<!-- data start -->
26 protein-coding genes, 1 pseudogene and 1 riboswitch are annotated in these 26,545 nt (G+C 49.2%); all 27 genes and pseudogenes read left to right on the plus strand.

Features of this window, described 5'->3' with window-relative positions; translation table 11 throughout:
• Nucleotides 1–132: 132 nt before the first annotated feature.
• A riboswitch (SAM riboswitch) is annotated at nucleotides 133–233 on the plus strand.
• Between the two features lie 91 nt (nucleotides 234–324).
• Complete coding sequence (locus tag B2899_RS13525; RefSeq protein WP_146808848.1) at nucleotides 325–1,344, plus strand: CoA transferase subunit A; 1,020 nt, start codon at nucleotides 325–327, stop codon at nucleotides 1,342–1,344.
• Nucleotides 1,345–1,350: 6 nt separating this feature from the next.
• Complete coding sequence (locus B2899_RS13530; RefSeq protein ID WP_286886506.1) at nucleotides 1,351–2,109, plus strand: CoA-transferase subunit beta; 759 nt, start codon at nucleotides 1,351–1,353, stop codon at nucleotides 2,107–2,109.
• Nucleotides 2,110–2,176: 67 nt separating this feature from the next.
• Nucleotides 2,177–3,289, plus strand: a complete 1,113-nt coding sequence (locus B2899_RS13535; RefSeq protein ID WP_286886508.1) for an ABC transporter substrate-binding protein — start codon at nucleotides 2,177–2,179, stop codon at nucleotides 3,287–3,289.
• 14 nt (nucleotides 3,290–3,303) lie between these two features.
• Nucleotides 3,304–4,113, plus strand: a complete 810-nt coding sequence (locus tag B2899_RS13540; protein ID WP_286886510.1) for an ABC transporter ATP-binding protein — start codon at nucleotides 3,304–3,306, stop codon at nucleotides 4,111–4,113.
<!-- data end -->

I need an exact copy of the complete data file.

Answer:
26 protein-coding genes, 1 pseudogene and 1 riboswitch are annotated in these 26,545 nt (G+C 49.2%); all 27 genes and pseudogenes read left to right on the plus strand.

Features of this window, described 5'->3' with window-relative positions; translation table 11 throughout:
• Nucleotides 1–132: 132 nt before the first annotated feature.
• A riboswitch (SAM riboswitch) is annotated at nucleotides 133–233 on the plus strand.
• Between the two features lie 91 nt (nucleotides 234–324).
• Complete coding sequence (locus tag B2899_RS13525; RefSeq protein WP_146808848.1) at nucleotides 325–1,344, plus strand: CoA transferase subunit A; 1,020 nt, start codon at nucleotides 325–327, stop codon at nucleotides 1,342–1,344.
• Nucleotides 1,345–1,350: 6 nt separating this feature from the next.
• Complete coding sequence (locus B2899_RS13530; RefSeq protein ID WP_286886506.1) at nucleotides 1,351–2,109, plus strand: CoA-transferase subunit beta; 759 nt, start codon at nucleotides 1,351–1,353, stop codon at nucleotides 2,107–2,109.
• Nucleotides 2,110–2,176: 67 nt separating this feature from the next.
• Nucleotides 2,177–3,289, plus strand: a complete 1,113-nt coding sequence (locus B2899_RS13535; RefSeq protein ID WP_286886508.1) for an ABC transporter substrate-binding protein — start codon at nucleotides 2,177–2,179, stop codon at nucleotides 3,287–3,289.
• 14 nt (nucleotides 3,290–3,303) lie between these two features.
• Nucleotides 3,304–4,113, plus strand: a complete 810-nt coding sequence (locus tag B2899_RS13540; protein ID WP_286886510.1) for an ABC transporter ATP-binding protein — start codon at nucleotides 3,304–3,306, stop codon at nucleotides 4,111–4,113.